Sunteți pe pagina 1din 3

Chapter 1: The Science of Psychology

Important Points

Psychology as a Science Approaches to Behaviour Contemporary Fields

The historian E.G. Boring once observed that psychology has a long past, but a short history. The long past indicates that psychology has roots extending back to the ancient Greek philosophers. Many were interested in the causes of human behaviour and wrote extensively on the topic. Breakthroughs in anatomy and medicine increased our understanding of the human condition and contributed to the study of psychology. But the study of psychology as a distinct discipline only began in 1879 when Wundt (pronounced vunt) established the first psychological laboratory in Leipzig, Germany. So as an independent field of study, weve only been around for just over 100 years! As you go through chapter 1, there are 3 important topics to consider. 1. Psychology is a science. As a science, the field psychology follows particular methods of investigation. What we know about behaviour is based on observation, theory, and research methodology. Read the section on the Nature of Psychology ( p.4 - 8) very carefully. Note that theory is much more useful than common sense, and that to be a scientific theory, it must be testable. This criterion more than any other distinguishes scientific theory from other types of explanations regarding human behaviour. Whenever you are presented with a theory (or claim) about behaviour, ask yourself, how would I test that? If you can not come up with a reasonable answer, then the theory is not likely to be based on scientific principles.

2. Psychology takes many different approaches to the study of behaviour. A brief history of psychology is outlined on pages 8 - 30. The important material here lies in the approaches taken to the study of behaviour. For example, James was a functionalisthe stressed the uses of behaviour (or mental processes), particularly as they related to evolution and natural selection. A functionalist will ask what purpose a behaviour serveshow does it help an organism to survive. James believed that it was possible to study the mind, and saw consciousness as a continuous stream of activity (unlike the structuralists). By contrast, the behaviourists (e.g., Watson, Pavlov, Skinner) rejected the concept of the mind. They believed that the study of behaviour must be limited to only those things that are observable. If you could not see a concept or process, it was useless to discuss it. Note that this does not discuss the study of thinking or memoryit just limits the area of research to observable aspects (e.g., number of words recalled). As you read through this section, note the various approaches to psychology. Think about the ways in which they are similar, and then the ways in which they differ. For example, which approaches are focused primarily on internal causes of behaviour? Which are focused on external causes? Who would most disagree with the position taken by Freud? 3. Contemporary Fields of Study In any psychology department you will find individuals who look at behaviour in a wide variety of ways. Some of these areas come directly from the major approaches listed above, others are subspecialties, and still others represent a completely different view. The areas presented on pages 34 37 (and mentioned on earlier pages) are not exhaustivethe American Psychological Association lists over 50 separate divisions or affiliations for psychologists. Nonetheless, these are the major areas of study. As you read through these, think about the orientation taken by someone in this area. What would a cognitive psychologist study? Who is most likely to be interested in the abilities of a newborn? Which group is most likely to run experiments?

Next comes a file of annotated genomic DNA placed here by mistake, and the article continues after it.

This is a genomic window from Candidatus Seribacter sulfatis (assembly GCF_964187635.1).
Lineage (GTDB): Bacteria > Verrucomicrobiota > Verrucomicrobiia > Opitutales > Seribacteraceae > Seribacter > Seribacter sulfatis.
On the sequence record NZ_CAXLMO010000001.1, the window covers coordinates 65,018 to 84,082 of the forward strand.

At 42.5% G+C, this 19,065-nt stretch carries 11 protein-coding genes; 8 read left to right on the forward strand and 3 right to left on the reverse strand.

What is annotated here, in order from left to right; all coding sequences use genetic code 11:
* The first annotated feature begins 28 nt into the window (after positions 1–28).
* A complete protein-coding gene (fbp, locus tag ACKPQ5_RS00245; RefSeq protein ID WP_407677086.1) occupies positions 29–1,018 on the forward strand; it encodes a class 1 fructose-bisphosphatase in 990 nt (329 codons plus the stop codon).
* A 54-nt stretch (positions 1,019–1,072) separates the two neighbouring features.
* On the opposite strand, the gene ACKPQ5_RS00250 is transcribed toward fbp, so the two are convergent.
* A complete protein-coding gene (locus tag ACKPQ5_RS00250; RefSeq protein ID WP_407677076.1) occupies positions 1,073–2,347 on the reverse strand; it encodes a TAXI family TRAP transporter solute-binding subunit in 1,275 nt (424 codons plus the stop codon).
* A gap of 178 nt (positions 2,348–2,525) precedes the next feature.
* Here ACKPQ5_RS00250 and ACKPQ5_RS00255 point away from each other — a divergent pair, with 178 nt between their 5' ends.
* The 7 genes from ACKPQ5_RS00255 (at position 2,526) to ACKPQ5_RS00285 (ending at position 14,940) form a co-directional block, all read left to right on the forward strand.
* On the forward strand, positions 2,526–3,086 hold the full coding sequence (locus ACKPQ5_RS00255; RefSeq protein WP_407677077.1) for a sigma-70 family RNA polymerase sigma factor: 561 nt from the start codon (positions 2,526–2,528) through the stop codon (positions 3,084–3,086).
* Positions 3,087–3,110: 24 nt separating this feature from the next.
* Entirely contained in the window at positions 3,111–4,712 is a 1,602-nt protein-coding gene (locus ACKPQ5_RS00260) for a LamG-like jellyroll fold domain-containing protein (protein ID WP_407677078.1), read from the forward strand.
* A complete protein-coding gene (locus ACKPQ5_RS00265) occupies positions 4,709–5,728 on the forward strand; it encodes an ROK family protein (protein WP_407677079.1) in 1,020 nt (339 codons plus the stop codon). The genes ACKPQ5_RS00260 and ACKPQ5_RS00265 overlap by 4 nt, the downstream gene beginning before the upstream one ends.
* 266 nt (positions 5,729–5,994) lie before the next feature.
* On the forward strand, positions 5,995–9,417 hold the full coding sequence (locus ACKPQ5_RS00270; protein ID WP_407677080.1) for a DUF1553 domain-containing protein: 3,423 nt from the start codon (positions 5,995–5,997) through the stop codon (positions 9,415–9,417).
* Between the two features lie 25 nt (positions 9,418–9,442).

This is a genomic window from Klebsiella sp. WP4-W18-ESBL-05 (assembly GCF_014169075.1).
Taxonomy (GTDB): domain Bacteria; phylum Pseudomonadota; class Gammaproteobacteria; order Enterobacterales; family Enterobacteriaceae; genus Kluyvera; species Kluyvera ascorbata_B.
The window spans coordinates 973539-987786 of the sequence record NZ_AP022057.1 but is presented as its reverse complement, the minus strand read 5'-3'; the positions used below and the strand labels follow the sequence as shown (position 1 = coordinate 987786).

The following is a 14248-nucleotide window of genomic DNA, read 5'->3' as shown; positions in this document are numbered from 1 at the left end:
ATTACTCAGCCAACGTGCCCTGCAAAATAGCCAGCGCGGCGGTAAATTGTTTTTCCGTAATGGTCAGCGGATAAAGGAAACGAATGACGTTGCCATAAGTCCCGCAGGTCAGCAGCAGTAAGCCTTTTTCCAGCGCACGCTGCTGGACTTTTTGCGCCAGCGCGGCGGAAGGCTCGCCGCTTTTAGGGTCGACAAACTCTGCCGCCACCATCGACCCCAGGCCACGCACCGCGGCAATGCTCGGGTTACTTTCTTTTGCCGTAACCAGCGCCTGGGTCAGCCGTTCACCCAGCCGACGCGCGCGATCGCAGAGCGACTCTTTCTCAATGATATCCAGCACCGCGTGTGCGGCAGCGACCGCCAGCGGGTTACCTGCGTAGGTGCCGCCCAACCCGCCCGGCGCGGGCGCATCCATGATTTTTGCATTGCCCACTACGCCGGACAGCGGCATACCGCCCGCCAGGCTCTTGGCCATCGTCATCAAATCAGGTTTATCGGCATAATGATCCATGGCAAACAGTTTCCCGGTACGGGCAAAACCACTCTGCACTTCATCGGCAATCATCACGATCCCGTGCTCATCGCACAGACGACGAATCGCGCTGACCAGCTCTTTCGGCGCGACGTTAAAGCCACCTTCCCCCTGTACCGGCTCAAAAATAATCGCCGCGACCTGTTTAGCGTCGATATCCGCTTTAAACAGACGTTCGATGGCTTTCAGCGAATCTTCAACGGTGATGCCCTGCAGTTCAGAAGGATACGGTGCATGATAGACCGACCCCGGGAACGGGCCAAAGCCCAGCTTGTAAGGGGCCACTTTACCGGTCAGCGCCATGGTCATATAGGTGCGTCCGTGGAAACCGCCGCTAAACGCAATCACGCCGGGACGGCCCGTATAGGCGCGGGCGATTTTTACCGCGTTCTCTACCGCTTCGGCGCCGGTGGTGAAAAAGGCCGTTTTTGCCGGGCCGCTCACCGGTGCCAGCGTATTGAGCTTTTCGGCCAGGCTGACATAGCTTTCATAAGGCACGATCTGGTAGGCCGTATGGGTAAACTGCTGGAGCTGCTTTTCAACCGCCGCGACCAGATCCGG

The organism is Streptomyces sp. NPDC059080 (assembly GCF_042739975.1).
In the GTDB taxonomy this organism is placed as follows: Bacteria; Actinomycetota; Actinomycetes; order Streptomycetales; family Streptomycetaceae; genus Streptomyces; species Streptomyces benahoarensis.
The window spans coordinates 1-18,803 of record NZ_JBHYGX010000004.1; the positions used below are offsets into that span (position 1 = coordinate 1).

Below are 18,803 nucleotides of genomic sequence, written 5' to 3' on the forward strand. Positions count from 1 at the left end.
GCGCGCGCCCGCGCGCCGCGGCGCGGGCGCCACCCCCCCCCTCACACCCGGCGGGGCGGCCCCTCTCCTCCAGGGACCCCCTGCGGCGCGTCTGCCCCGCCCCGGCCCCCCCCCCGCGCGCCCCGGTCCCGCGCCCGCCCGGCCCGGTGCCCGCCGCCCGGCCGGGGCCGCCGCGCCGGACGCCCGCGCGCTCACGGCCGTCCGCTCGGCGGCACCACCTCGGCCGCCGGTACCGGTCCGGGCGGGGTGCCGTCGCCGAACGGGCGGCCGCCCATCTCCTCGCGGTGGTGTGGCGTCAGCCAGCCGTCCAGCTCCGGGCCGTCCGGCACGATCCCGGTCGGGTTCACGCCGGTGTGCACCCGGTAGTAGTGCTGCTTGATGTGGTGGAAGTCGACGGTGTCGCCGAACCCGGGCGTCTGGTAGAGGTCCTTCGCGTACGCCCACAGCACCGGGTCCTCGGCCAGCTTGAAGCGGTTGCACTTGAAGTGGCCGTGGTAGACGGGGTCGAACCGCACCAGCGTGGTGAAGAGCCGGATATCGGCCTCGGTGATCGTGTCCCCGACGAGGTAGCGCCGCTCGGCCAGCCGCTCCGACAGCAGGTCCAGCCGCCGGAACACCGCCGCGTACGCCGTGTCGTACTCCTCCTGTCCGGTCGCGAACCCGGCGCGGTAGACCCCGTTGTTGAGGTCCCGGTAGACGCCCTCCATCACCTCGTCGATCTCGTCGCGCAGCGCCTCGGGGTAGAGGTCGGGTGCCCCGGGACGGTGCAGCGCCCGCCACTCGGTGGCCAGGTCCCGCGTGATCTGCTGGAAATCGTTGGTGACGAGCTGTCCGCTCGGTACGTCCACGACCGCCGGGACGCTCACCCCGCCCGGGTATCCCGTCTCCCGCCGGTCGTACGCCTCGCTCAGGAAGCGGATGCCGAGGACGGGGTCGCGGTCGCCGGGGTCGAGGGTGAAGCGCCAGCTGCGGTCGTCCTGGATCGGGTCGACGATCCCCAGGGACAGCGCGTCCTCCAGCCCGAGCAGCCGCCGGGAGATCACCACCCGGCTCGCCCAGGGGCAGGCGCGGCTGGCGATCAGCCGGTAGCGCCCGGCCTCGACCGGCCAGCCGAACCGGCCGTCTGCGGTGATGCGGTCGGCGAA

A note about names and dates. There are many researchers mentioned in this (and every) chapter in the text. Do not be concerned with memorizing the names and dates of all the researchers. For the most part, you will not be expected to know this information. I would expect you to know the big names in psychologyFreud, Skinner, Piaget, Pavlov, etc. These are people who have theories or an entire approach named after them. If I ask you a question about any particular example, I will always give you enough information in the question to help identify the concept. For example, I would not ask you what Darley & Latane (1968) studied. If I wanted to ask something about this study, I would phrase it something like, in the 1968 study by Darley & Latane on bystander intervention. It is much more important to focus on theories and concepts rather than details and examples.